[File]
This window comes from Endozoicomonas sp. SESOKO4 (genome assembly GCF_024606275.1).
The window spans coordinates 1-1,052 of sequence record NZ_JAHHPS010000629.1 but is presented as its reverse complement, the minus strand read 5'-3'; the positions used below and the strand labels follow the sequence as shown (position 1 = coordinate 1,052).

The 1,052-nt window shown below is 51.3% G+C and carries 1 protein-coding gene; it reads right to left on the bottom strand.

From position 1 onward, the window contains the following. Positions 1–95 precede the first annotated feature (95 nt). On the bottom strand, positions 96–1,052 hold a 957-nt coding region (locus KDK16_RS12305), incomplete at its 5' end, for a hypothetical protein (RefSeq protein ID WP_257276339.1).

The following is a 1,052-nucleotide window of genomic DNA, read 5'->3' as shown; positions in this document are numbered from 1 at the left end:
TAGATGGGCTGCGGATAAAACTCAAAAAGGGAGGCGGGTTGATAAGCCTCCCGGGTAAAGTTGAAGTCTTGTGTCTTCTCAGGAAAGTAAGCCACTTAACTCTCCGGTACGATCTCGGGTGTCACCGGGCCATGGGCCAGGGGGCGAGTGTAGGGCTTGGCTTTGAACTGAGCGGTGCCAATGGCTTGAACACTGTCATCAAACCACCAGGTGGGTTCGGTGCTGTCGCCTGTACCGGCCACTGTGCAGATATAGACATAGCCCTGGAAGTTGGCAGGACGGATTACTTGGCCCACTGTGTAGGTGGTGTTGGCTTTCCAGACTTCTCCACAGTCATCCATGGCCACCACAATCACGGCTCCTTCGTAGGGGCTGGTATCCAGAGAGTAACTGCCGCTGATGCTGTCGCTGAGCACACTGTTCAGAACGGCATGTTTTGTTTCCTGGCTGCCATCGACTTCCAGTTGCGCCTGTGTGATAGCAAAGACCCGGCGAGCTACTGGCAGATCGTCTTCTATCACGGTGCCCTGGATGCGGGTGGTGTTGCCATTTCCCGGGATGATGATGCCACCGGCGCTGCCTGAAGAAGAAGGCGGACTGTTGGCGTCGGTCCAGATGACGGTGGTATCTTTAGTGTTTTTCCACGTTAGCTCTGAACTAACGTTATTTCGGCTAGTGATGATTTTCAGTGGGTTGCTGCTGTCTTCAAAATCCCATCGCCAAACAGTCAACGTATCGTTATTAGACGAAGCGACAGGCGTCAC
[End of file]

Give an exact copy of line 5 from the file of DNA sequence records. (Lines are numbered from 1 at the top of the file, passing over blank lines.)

The following is a 1,052-nucleotide window of genomic DNA, read 5'->3' as shown; positions in this document are numbered from 1 at the left end: